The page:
How was Clemson able to be so successful against the Miami defense when no one else has been able to score on them this year?
“They hit some big plays and Charlie Whitehurst also had a 60 to 70 yard run against them. Their defense was able to create some turnovers and their offense also had a short field to work with during most of the game. Clemson scored on their last two drives of the game so they really only had 10 points until the end of the game when they tied up at 20-20.”
What have you heard about the possibility of any game time changes based on the hurricane that’s forming in the Gulf?
“I just heard this morning that there is a possibility that they might make a change in regards to the game. I don’t know what that is, though. They could move it up, back, or leave it like it is. All we can do is prepare as if we’re going to play at noon on Saturday and if we have to adjust, then that’s what we’ll do. If they move it back, it will have to be on another week since we can’t play on Sunday because of the weather hazard still being in the area.”
What have you seen from Calvin Johnson this year and how has he changed from last year?
“This year, he is more knowledgeable about our offense which allows us to put him in a lot of different positions and give him more chances to make plays. That’s something we couldn’t do last year. He’s also learned a lot more about defenses and how teams are going to go after him. Last year, he was a very nice young man who came in to play receiver with a great deal of skill but this year, he realizes that guys on the other side of the ball are going to do anything that they can to stop him, and he realizes he has to be as physical as they are. Therefore, he’s made the next jump in understanding that aspect of the game.”
With Miami being the No. 1 defense in the nation against the pass, do you think they will try to make Calvin a non-factor?
“Nobody has been able to do that yet. They probably came as close as anyone did last year, but Calvin has learned a lot about the game and he can be a factor in any game.
Do you have a choice in when the game is played or the date it could be moved to if that happens?
“That’s really an issue between the University of Miami and the conference. If I had a choice, I’d probably choose to move it back.”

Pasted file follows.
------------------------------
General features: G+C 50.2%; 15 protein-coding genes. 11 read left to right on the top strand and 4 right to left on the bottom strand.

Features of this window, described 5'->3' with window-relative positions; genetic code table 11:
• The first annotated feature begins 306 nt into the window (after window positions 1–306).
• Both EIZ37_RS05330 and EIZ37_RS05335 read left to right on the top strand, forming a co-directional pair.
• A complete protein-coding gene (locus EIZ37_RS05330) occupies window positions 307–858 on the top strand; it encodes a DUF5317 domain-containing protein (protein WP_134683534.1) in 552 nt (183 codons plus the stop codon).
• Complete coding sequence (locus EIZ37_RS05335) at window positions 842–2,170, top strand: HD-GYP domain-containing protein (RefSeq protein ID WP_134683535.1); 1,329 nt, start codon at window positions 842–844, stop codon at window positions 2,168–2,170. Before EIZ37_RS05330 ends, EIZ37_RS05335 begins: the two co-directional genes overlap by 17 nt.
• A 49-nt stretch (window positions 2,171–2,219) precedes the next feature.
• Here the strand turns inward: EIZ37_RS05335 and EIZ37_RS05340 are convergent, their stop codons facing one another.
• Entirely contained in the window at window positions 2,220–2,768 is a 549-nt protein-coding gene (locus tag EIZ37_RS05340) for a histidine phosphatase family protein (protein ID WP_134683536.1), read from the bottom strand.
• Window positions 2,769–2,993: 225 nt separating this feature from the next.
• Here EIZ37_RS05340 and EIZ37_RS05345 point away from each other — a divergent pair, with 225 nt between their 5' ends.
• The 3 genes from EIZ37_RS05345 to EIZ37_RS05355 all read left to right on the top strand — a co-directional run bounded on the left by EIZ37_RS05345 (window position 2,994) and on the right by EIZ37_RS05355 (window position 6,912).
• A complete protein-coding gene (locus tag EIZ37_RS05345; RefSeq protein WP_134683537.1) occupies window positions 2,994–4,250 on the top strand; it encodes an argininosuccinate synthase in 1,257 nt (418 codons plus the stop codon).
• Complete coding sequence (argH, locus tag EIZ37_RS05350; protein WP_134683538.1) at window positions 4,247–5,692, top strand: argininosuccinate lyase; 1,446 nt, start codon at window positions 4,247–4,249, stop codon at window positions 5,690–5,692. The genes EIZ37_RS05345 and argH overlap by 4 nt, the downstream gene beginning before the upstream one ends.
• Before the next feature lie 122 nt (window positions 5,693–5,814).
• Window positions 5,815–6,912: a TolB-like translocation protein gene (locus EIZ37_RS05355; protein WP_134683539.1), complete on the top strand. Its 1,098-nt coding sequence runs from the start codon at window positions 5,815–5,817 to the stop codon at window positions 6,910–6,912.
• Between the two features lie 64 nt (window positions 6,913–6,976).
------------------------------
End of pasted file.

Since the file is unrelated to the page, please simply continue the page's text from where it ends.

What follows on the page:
Do you have any injury updates?
Will James Johnson return punts again this week?
“Most likely. I’m not going to put Pat (Clark) out there if he’s not 100%. He might be well enough to play but if I don’t have to play him, I’m going to let him get well for another week. Again, I can’t say on Tuesday what’s going to happen on Saturday.”
What are your travel plans for the meeting as of now and how might they change if the game was to be played on Friday night?
“Our plan right now is to leave on Friday afternoon but if the game was moved to Friday night, we would keep our regular schedule and practice on Thursday, and we would leave for Miami on Friday morning. You always try to stick to your original schedule as much as you can, but I hope that if changes are made, we will know soon enough so that we can adjust our plans accordingly. There’s a lot of logistical issues that have to be taken into consideration.”
How important is it for your team to spend some time in a hotel before the game?
“You can always go directly to the stadium when you get off the plane but you’re not giving your players the ability to rest and have some downtime. It rests your mind, your body, and better prepares you for the game that you’re about to play.”
Were you encouraged with how well Tennessee played against LSU since the circumstances were very similar?
“I think it will be a good thing to point out to our team.”
How is Miami able to use its tight ends so effectively?
“They incorporate them into the passing game, not only down the field but also underneath and on short routes. That’s something that’s a big part of their offense.”
Do you think it’s a surprise when Calvin Johnson doesn’t make a big play since he’s made so many in the past?